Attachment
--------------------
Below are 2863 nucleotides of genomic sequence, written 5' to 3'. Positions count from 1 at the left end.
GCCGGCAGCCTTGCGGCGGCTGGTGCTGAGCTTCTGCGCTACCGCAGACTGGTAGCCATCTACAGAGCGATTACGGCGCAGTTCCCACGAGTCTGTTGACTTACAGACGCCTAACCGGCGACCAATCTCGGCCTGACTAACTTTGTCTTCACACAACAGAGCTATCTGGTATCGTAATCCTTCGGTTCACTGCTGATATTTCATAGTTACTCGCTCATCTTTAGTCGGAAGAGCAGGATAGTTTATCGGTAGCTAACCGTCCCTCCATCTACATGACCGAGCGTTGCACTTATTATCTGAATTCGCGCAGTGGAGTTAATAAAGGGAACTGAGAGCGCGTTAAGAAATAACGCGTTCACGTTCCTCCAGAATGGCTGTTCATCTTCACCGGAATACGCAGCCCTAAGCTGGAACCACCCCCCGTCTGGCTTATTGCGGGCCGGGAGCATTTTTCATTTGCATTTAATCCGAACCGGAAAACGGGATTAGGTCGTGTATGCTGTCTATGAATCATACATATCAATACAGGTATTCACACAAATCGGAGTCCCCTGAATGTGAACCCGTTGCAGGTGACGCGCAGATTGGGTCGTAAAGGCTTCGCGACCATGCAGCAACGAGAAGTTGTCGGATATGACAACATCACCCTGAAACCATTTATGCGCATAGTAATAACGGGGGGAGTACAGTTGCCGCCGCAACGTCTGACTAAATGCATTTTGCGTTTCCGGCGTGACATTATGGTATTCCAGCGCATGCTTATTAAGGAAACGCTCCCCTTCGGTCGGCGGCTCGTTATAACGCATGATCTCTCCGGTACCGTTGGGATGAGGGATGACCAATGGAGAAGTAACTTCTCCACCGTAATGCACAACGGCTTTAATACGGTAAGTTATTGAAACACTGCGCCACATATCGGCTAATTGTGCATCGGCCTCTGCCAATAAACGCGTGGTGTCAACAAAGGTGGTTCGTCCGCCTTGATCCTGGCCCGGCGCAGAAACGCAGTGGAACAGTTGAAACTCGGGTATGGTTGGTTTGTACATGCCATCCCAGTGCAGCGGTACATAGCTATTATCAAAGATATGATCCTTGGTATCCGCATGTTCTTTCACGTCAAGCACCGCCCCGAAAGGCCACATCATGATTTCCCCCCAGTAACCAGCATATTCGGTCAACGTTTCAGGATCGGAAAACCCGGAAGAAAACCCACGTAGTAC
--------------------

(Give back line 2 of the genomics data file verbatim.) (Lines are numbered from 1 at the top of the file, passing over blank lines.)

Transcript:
GCCGGCAGCCTTGCGGCGGCTGGTGCTGAGCTTCTGCGCTACCGCAGACTGGTAGCCATCTACAGAGCGATTACGGCGCAGTTCCCACGAGTCTGTTGACTTACAGACGCCTAACCGGCGACCAATCTCGGCCTGACTAACTTTGTCTTCACACAACAGAGCTATCTGGTATCGTAATCCTTCGGTTCACTGCTGATATTTCATAGTTACTCGCTCATCTTTAGTCGGAAGAGCAGGATAGTTTATCGGTAGCTAACCGTCCCTCCATCTACATGACCGAGCGTTGCACTTATTATCTGAATTCGCGCAGTGGAGTTAATAAAGGGAACTGAGAGCGCGTTAAGAAATAACGCGTTCACGTTCCTCCAGAATGGCTGTTCATCTTCACCGGAATACGCAGCCCTAAGCTGGAACCACCCCCCGTCTGGCTTATTGCGGGCCGGGAGCATTTTTCATTTGCATTTAATCCGAACCGGAAAACGGGATTAGGTCGTGTATGCTGTCTATGAATCATACATATCAATACAGGTATTCACACAAATCGGAGTCCCCTGAATGTGAACCCGTTGCAGGTGACGCGCAGATTGGGTCGTAAAGGCTTCGCGACCATGCAGCAACGAGAAGTTGTCGGATATGACAACATCACCCTGAAACCATTTATGCGCATAGTAATAACGGGGGGAGTACAGTTGCCGCCGCAACGTCTGACTAAATGCATTTTGCGTTTCCGGCGTGACATTATGGTATTCCAGCGCATGCTTATTAAGGAAACGCTCCCCTTCGGTCGGCGGCTCGTTATAACGCATGATCTCTCCGGTACCGTTGGGATGAGGGATGACCAATGGAGAAGTAACTTCTCCACCGTAATGCACAACGGCTTTAATACGGTAAGTTATTGAAACACTGCGCCACATATCGGCTAATTGTGCATCGGCCTCTGCCAATAAACGCGTGGTGTCAACAAAGGTGGTTCGTCCGCCTTGATCCTGGCCCGGCGCAGAAACGCAGTGGAACAGTTGAAACTCGGGTATGGTTGGTTTGTACATGCCATCCCAGTGCAGCGGTACATAGCTATTATCAAAGATATGATCCTTGGTATCCGCATGTTCTTTCACGTCAAGCACCGCCCCGAAAGGCCACATCATGATTTCCCCCCAGTAACCAGCATATTCGGTCAACGTTTCAGGATCGGAAAACCCGGAAGAAAACCCACGTAGTAC